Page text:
My recommendation won't fit all your must-have requirements, but as far as I know its the best thats out there that comes close so I want to show it anyway.
I've used Balsamic Mockups in the past to mock up web applications, so I think it will be good to mock up websites as well. But keep that in mind, I'm not a web designer but a web app developer.
Unfortunately it is not a full-color-mockup tool but a wireframe thing so it won't do if you really need this.
You can try the webapp in action on User Experience Stack Exchange: in a question or answer edit box, use the “UI wireframe” tool (Ctrl+M).
- Windows or Linux YES, both.
- Desktop Application/Browser Based YES, both depending on your requirements.
- Full-color mockups as opposed to wireframes NO, This is a wireframe tool.
- Price not an issue if it does the job ... This is a commercial tool with various pricing depending on the use-case. Not expensive from my point of view.
- Still supported YES. Latest version is from March 2014, the company is up and alive with good prospects to be around for a while.
- Something a step up from Inkscape YES. At least from my point of view.
- Interactivity/linked pages support would be nice YES You can link mockups.
- Any other kind of mockup generation like general UI interfaces or documents. YES This is the reason I post this recommendation even though it doesn't match all your required entries.
I took that image from their homepage as I don't have an installation myself anymore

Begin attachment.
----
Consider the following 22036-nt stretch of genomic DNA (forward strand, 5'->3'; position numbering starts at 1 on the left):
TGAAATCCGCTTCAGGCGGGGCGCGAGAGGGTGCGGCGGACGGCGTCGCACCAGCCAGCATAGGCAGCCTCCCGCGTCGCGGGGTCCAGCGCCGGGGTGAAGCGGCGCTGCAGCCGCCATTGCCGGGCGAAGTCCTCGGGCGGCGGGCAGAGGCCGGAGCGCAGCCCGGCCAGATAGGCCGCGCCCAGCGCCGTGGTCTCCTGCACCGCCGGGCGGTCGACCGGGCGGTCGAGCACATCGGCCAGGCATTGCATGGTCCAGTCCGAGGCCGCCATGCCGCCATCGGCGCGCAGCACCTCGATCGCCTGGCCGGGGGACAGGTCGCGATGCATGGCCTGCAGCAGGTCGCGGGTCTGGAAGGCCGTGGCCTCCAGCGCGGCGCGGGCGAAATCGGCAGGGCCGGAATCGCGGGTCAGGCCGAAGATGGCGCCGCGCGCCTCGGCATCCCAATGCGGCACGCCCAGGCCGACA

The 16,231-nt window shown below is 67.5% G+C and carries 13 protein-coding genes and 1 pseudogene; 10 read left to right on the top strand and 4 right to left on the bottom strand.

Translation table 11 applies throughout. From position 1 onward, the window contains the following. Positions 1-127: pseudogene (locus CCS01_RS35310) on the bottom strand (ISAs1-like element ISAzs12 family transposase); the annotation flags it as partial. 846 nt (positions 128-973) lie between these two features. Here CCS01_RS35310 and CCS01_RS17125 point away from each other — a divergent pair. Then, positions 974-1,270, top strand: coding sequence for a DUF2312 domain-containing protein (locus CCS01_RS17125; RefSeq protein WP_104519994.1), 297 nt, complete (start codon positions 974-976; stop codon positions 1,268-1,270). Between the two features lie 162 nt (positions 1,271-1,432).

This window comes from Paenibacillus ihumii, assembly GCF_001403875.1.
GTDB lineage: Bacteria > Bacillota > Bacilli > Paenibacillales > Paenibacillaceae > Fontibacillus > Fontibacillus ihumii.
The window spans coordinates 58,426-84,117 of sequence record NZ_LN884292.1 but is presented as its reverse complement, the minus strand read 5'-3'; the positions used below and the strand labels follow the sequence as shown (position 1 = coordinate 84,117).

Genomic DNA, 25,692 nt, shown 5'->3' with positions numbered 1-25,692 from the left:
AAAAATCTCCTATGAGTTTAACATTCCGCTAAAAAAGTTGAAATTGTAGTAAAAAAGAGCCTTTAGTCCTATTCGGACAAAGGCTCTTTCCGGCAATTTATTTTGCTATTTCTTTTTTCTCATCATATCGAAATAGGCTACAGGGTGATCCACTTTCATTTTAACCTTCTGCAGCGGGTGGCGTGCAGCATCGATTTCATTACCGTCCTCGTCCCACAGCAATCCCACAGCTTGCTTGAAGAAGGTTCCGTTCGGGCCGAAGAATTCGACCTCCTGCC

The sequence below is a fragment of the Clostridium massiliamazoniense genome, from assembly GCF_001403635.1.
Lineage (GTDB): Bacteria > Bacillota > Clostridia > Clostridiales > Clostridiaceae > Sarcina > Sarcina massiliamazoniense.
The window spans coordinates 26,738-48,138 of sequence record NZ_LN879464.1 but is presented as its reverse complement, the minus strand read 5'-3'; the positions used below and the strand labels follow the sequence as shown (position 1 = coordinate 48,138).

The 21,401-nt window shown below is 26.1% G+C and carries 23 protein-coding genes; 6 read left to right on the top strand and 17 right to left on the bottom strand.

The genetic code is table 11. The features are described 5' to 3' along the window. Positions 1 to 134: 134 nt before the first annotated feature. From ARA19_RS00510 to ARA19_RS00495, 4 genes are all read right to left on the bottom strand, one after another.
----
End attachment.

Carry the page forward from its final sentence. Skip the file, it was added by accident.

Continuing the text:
When I was developing web applications a few years back (~2012/2011 or so) I used Balsamic intensively in the pre-code phase to get the users and developers on the same page. It worked great in producing a common idea of what was needed and how it would look later on. We didn't continue using the mockups once the tool was in its early betas but we had the UI ready (directly coded from the Basamic by a human into Flex) before the program so the devs "just" needed to add the flesh part by part.
That had the upshot of users that felt that everything was on the way to how they wanted it the whole beta phase and the improvement iterations were quite short so everything felt moving all the time.
It had the downside that the users always thought the program would be ready next week because the "hard part" (defining how it should look like) was already done. It took some time to explain to them why "just adding that button" took three weeks.